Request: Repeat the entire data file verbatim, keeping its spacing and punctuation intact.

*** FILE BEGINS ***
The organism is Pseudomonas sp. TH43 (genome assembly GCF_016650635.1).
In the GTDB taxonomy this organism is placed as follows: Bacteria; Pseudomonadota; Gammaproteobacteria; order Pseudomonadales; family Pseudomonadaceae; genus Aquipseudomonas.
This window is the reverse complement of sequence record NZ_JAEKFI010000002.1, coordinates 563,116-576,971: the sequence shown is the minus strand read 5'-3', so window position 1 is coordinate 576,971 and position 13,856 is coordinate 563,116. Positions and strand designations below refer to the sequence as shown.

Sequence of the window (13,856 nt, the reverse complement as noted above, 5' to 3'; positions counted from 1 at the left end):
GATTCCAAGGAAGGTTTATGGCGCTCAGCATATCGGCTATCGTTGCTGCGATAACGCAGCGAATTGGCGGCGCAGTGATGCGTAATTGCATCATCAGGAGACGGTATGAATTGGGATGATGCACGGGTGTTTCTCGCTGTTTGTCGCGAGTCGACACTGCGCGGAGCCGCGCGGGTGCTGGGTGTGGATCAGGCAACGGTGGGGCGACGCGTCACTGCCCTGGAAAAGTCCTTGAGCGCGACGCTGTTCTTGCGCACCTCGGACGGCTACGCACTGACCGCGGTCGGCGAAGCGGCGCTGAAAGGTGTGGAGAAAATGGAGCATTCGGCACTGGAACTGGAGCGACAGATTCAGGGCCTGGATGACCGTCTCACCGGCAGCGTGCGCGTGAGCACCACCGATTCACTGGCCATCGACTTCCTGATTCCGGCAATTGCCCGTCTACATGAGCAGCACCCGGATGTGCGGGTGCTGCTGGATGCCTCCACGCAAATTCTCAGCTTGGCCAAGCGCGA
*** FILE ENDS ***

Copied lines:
The organism is Pseudomonas sp. TH43 (genome assembly GCF_016650635.1).
In the GTDB taxonomy this organism is placed as follows: Bacteria; Pseudomonadota; Gammaproteobacteria; order Pseudomonadales; family Pseudomonadaceae; genus Aquipseudomonas.
This window is the reverse complement of sequence record NZ_JAEKFI010000002.1, coordinates 563,116-576,971: the sequence shown is the minus strand read 5'-3', so window position 1 is coordinate 576,971 and position 13,856 is coordinate 563,116. Positions and strand designations below refer to the sequence as shown.

Sequence of the window (13,856 nt, the reverse complement as noted above, 5' to 3'; positions counted from 1 at the left end):
GATTCCAAGGAAGGTTTATGGCGCTCAGCATATCGGCTATCGTTGCTGCGATAACGCAGCGAATTGGCGGCGCAGTGATGCGTAATTGCATCATCAGGAGACGGTATGAATTGGGATGATGCACGGGTGTTTCTCGCTGTTTGTCGCGAGTCGACACTGCGCGGAGCCGCGCGGGTGCTGGGTGTGGATCAGGCAACGGTGGGGCGACGCGTCACTGCCCTGGAAAAGTCCTTGAGCGCGACGCTGTTCTTGCGCACCTCGGACGGCTACGCACTGACCGCGGTCGGCGAAGCGGCGCTGAAAGGTGTGGAGAAAATGGAGCATTCGGCACTGGAACTGGAGCGACAGATTCAGGGCCTGGATGACCGTCTCACCGGCAGCGTGCGCGTGAGCACCACCGATTCACTGGCCATCGACTTCCTGATTCCGGCAATTGCCCGTCTACATGAGCAGCACCCGGATGTGCGGGTGCTGCTGGATGCCTCCACGCAAATTCTCAGCTTGGCCAAGCGCGA